Renewable Energy 2019
Renewable Energy 2019 – The share of renewable energy in Germany’s total energy mix reached a record high of nearly 43 percent in the first nine months of 2019. But the country’s onshore wind expansion has come to a standstill , a shadow on its goal of a 65 percent shift to renewable energy. It will be turned off by 2030.
It accounted for 42.9 percent of Germany’s electricity consumption in the first nine months of 2019, according to preliminary data from the BDEW and ZSW research fund. The share of renewable energy consumption increased by five percent compared to the first three quarters of 2018 (38.1% in 2018). And it’s about 50 percent more renewable energy than coal and lignite. At the same time last year, the share of renewable energy and coal generation was the same.
Renewable Energy 2019
Although 43 percent is a “very good” percentage, “this is very different from the expansion of wind energy,” said Stefan Kapferer, head of the BDEW, who warned that Germany’s target to reach to 65% of the diet. 2030 is at risk. Germany’s onshore wind success story is now at risk, according to a study by Prognos, by engineering firm VDMA Power Systems, released the same day. With 0.5 gigawatts (GW) of new capacity installed in the first nine months of 2019, 2.4 GW in 2018 and 5.3 GW in 2017, wind expansion has “precipitated” to loading.
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Offshore wind power is a key element of Germany’s energy transition and a dominant force in the country’s renewable energy sector. But the lack of space and the increasing distances between wind turbines and residential areas mean that “the industry is in serious decline,” Kapferer said. “If politicians don’t stop the expansion of wind farms, we will be in trouble and lose the 65 percent level,” he added.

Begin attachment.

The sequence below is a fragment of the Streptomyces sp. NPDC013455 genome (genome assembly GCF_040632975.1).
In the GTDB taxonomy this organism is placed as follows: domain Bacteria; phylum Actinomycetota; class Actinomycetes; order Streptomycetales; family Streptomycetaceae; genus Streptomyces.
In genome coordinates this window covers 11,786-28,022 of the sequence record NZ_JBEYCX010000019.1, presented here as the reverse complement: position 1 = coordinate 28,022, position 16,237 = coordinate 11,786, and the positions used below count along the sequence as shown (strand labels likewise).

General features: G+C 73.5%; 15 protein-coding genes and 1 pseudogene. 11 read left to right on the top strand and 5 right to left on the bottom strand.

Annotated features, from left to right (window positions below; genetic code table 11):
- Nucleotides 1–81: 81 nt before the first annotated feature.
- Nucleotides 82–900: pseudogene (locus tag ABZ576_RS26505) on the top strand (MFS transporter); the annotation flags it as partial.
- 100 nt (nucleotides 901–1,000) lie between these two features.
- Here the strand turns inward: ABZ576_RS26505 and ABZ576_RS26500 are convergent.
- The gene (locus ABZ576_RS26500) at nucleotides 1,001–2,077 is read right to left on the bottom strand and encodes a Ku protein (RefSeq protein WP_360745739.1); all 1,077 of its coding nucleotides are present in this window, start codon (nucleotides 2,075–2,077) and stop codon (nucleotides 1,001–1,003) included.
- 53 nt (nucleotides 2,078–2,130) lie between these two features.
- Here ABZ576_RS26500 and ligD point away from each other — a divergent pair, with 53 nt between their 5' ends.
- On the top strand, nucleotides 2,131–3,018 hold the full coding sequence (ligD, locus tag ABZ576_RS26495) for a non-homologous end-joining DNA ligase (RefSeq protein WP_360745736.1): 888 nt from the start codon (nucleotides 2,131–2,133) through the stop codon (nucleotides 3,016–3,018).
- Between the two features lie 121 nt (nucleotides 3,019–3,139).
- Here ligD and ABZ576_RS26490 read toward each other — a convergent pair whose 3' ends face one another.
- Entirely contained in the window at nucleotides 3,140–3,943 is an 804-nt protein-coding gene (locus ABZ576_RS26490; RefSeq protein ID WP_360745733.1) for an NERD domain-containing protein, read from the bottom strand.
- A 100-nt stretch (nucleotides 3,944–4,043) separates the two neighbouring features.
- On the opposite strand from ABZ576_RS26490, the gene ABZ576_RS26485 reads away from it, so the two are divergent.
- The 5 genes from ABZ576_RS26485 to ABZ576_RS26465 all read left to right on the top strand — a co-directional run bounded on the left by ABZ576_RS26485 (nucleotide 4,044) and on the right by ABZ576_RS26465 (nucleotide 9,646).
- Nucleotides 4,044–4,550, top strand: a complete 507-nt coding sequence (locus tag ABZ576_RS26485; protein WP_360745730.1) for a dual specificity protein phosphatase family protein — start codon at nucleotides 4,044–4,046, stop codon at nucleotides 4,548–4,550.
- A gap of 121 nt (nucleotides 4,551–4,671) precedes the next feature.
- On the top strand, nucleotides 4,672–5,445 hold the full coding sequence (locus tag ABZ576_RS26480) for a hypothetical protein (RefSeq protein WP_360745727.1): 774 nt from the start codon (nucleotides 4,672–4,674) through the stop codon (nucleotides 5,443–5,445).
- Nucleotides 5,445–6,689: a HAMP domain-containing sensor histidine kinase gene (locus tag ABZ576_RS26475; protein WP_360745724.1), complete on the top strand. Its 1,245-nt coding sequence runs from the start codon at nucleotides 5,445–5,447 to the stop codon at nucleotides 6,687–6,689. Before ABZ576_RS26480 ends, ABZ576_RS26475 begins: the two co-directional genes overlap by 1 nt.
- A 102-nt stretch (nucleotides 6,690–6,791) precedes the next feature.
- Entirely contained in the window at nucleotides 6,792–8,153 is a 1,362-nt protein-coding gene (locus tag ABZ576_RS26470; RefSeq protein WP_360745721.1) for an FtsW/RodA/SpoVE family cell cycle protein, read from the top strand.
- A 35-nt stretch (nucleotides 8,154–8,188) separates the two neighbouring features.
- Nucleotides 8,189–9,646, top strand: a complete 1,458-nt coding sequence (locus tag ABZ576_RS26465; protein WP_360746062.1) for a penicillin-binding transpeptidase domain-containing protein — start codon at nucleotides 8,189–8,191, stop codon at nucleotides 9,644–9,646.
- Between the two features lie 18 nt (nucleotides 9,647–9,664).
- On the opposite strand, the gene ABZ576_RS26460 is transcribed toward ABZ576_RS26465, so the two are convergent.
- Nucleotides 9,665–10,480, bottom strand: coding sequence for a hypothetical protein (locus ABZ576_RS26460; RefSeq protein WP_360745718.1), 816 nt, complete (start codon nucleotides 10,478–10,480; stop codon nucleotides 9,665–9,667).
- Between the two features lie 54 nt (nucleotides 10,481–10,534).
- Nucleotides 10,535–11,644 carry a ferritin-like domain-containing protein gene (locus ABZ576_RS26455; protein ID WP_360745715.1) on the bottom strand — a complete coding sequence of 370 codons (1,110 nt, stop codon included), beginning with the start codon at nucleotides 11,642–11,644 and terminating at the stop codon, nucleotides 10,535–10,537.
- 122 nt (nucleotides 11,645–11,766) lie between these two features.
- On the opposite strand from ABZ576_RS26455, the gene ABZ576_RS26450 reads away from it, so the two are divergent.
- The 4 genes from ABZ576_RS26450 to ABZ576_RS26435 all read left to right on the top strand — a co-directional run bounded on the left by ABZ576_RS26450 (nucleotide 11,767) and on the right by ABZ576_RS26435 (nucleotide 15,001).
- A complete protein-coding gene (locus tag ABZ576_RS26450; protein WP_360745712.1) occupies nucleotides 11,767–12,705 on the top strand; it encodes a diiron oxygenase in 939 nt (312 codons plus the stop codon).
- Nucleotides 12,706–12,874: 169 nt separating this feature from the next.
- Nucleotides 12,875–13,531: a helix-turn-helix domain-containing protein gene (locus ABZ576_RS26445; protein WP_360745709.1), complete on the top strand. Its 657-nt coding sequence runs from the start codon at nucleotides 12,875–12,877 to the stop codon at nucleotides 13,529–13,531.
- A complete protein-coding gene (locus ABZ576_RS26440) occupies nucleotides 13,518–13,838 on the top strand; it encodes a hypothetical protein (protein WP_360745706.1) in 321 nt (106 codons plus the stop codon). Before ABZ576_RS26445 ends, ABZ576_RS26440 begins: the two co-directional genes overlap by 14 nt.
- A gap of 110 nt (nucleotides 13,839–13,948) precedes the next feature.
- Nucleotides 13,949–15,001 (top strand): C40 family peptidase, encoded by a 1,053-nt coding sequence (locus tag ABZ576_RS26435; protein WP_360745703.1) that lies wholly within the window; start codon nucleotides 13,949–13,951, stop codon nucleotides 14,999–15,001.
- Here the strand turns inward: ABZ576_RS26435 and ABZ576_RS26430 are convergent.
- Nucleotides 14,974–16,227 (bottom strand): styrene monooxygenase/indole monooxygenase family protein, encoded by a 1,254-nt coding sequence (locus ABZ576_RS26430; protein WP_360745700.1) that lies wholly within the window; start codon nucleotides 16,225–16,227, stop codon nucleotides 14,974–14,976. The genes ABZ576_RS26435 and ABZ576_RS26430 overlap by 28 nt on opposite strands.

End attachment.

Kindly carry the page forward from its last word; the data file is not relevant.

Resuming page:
The last six dry gas auctions in Germany are now unsubscribed. Only 35 percent of the 500 megawatts (MW) installed in September has been installed, Prognos research said. The consulting firm developed three different scenarios for the expansion of onshore wind power to 2030. Under one scenario that adds to current conditions, known as headwinds, the expand to less than 1 gigawatt (GW) per year. This means that up to 27% of jobs directly linked to the plant will be lost, with “significant consequences” for the competitiveness of German production facilities and relocation abroad.
A more favorable scenario would see production decline by 4 percent, based on current policy plans to increase installed capacity to 73 GW by 2030. In the best-case scenario, and considering Germany’s goal to move away from coal and increase the share of renewable energy to 65 percent of electricity consumption by the end of the next decade, production will increase to 10. percent. Annual expansion to reach 4.7 GW.
Zelinger, CEO of VDMA Power Systems, said that the German industry will find it difficult to withstand a long-term recession, noting that there is strong competition between neighboring countries to attract investment. air. Construction costs are higher in Germany than elsewhere, and existing infrastructure and marketing systems can be an advantage in attracting investment to the country. Zelinger said that the Ministry of Economy’s action plan has addressed many challenges and called on the government and provinces to provide legal guarantees to project developers. “We have to get rid of the idea that we can get rid of an entire industry and when the situation changes, or the next election is around the corner.”
Renewable Energy In Europe 2019
Germany’s Ministry of Economic Affairs and Energy, along with the federal government, have proposed a plan to break the wind farm ban, calling for a number of regulatory changes. The German government said in its new climate action plan that it had agreed that municipalities would receive a share of the revenue from turbines built on their land. But it was also recommended to stay 1,000 meters away from the nearest residential area.